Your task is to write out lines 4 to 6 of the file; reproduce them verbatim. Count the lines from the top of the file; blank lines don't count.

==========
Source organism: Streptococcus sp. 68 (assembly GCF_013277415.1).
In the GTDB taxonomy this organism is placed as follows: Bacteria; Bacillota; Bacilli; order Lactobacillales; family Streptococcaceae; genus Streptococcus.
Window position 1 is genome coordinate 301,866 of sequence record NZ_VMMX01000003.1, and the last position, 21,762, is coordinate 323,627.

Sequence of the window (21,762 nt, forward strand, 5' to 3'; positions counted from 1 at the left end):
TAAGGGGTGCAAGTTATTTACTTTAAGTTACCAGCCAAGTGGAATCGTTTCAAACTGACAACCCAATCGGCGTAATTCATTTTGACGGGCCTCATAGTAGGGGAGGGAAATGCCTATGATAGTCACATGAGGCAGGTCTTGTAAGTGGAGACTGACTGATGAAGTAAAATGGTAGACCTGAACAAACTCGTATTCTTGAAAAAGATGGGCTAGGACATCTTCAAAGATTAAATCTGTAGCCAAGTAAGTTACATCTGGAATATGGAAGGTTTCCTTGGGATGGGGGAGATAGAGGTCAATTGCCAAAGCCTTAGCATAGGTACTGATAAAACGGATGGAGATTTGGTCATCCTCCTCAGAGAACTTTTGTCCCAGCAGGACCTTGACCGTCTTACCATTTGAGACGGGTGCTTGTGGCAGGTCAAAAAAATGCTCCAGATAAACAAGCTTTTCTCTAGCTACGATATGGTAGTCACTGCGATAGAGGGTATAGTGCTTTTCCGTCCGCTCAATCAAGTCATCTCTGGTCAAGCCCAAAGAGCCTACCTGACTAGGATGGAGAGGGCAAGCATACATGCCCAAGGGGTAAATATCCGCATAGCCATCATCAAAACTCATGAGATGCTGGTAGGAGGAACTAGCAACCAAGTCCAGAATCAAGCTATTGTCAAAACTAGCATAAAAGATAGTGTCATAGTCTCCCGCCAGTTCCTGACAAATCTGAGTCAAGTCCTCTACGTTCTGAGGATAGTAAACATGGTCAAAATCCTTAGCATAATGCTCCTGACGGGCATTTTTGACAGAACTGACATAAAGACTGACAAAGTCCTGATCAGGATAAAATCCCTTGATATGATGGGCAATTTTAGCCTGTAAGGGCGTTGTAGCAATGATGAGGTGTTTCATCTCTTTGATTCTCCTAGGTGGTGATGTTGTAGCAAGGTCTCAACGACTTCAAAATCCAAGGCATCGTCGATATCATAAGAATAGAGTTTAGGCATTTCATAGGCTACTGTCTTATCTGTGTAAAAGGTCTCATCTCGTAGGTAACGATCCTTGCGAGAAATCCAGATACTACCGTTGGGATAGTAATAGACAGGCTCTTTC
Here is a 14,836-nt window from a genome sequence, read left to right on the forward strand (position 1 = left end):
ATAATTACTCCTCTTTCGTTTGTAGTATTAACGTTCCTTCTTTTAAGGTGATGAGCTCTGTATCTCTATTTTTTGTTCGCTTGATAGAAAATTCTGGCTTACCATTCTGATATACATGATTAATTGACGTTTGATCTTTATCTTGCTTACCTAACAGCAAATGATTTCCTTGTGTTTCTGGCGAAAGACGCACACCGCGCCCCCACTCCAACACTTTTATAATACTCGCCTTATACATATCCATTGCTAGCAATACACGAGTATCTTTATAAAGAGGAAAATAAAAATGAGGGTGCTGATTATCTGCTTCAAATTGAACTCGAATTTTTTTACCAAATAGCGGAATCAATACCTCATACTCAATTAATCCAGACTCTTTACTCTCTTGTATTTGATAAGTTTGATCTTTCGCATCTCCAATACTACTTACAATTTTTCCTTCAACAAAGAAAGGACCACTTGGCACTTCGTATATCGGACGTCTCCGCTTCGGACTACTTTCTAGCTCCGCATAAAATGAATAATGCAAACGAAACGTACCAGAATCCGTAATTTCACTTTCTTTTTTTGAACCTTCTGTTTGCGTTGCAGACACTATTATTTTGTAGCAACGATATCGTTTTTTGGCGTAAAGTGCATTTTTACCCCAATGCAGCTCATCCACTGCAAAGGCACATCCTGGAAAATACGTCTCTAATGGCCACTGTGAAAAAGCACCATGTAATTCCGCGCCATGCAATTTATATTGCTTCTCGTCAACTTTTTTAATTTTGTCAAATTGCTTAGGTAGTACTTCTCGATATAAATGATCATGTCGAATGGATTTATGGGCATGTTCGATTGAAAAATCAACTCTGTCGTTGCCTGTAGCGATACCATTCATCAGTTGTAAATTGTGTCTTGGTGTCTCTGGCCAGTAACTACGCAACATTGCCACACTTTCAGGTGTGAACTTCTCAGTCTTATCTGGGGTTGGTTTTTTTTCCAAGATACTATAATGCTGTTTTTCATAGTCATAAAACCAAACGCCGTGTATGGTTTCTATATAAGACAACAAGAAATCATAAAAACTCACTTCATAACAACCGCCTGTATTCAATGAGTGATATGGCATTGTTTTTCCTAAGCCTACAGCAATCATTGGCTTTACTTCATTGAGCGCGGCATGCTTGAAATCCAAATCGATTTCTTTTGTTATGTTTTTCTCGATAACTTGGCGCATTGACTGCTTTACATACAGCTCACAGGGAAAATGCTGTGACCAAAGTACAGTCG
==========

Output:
Sequence of the window (21,762 nt, forward strand, 5' to 3'; positions counted from 1 at the left end):
TAAGGGGTGCAAGTTATTTACTTTAAGTTACCAGCCAAGTGGAATCGTTTCAAACTGACAACCCAATCGGCGTAATTCATTTTGACGGGCCTCATAGTAGGGGAGGGAAATGCCTATGATAGTCACATGAGGCAGGTCTTGTAAGTGGAGACTGACTGATGAAGTAAAATGGTAGACCTGAACAAACTCGTATTCTTGAAAAAGATGGGCTAGGACATCTTCAAAGATTAAATCTGTAGCCAAGTAAGTTACATCTGGAATATGGAAGGTTTCCTTGGGATGGGGGAGATAGAGGTCAATTGCCAAAGCCTTAGCATAGGTACTGATAAAACGGATGGAGATTTGGTCATCCTCCTCAGAGAACTTTTGTCCCAGCAGGACCTTGACCGTCTTACCATTTGAGACGGGTGCTTGTGGCAGGTCAAAAAAATGCTCCAGATAAACAAGCTTTTCTCTAGCTACGATATGGTAGTCACTGCGATAGAGGGTATAGTGCTTTTCCGTCCGCTCAATCAAGTCATCTCTGGTCAAGCCCAAAGAGCCTACCTGACTAGGATGGAGAGGGCAAGCATACATGCCCAAGGGGTAAATATCCGCATAGCCATCATCAAAACTCATGAGATGCTGGTAGGAGGAACTAGCAACCAAGTCCAGAATCAAGCTATTGTCAAAACTAGCATAAAAGATAGTGTCATAGTCTCCCGCCAGTTCCTGACAAATCTGAGTCAAGTCCTCTACGTTCTGAGGATAGTAAACATGGTCAAAATCCTTAGCATAATGCTCCTGACGGGCATTTTTGACAGAACTGACATAAAGACTGACAAAGTCCTGATCAGGATAAAATCCCTTGATATGATGGGCAATTTTAGCCTGTAAGGGCGTTGTAGCAATGATGAGGTGTTTCATCTCTTTGATTCTCCTAGGTGGTGATGTTGTAGCAAGGTCTCAACGACTTCAAAATCCAAGGCATCGTCGATATCATAAGAATAGAGTTTAGGCATTTCATAGGCTACTGTCTTATCTGTGTAAAAGGTCTCATCTCGTAGGTAACGATCCTTGCGAGAAATCCAGATACTACCGTTGGGATAGTAATAGACAGGCTCTTTC
Here is a 14,836-nt window from a genome sequence, read left to right on the forward strand (position 1 = left end):